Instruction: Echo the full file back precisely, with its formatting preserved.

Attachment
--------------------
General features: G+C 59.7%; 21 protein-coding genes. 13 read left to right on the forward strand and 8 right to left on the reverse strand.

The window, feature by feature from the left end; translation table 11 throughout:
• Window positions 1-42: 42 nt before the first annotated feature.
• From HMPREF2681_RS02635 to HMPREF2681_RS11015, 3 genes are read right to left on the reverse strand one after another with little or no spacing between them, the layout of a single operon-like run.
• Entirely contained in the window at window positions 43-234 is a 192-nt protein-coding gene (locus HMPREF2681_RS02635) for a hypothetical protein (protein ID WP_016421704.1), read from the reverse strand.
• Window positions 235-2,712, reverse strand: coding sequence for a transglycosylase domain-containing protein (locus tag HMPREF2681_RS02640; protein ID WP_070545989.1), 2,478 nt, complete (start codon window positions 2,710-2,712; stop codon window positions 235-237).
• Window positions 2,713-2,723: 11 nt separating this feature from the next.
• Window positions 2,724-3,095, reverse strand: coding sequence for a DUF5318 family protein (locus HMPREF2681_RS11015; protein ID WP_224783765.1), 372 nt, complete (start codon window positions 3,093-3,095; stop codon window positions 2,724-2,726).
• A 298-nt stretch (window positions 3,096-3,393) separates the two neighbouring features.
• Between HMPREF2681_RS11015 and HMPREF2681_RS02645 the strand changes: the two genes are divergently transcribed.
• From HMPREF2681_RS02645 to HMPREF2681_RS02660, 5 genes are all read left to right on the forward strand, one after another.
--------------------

General features: G+C 59.7%; 21 protein-coding genes. 13 read left to right on the forward strand and 8 right to left on the reverse strand.

The window, feature by feature from the left end; translation table 11 throughout:
• Window positions 1-42: 42 nt before the first annotated feature.
• From HMPREF2681_RS02635 to HMPREF2681_RS11015, 3 genes are read right to left on the reverse strand one after another with little or no spacing between them, the layout of a single operon-like run.
• Entirely contained in the window at window positions 43-234 is a 192-nt protein-coding gene (locus HMPREF2681_RS02635) for a hypothetical protein (protein ID WP_016421704.1), read from the reverse strand.
• Window positions 235-2,712, reverse strand: coding sequence for a transglycosylase domain-containing protein (locus tag HMPREF2681_RS02640; protein ID WP_070545989.1), 2,478 nt, complete (start codon window positions 2,710-2,712; stop codon window positions 235-237).
• Window positions 2,713-2,723: 11 nt separating this feature from the next.
• Window positions 2,724-3,095, reverse strand: coding sequence for a DUF5318 family protein (locus HMPREF2681_RS11015; protein ID WP_224783765.1), 372 nt, complete (start codon window positions 3,093-3,095; stop codon window positions 2,724-2,726).
• A 298-nt stretch (window positions 3,096-3,393) separates the two neighbouring features.
• Between HMPREF2681_RS11015 and HMPREF2681_RS02645 the strand changes: the two genes are divergently transcribed.
• From HMPREF2681_RS02645 to HMPREF2681_RS02660, 5 genes are all read left to right on the forward strand, one after another.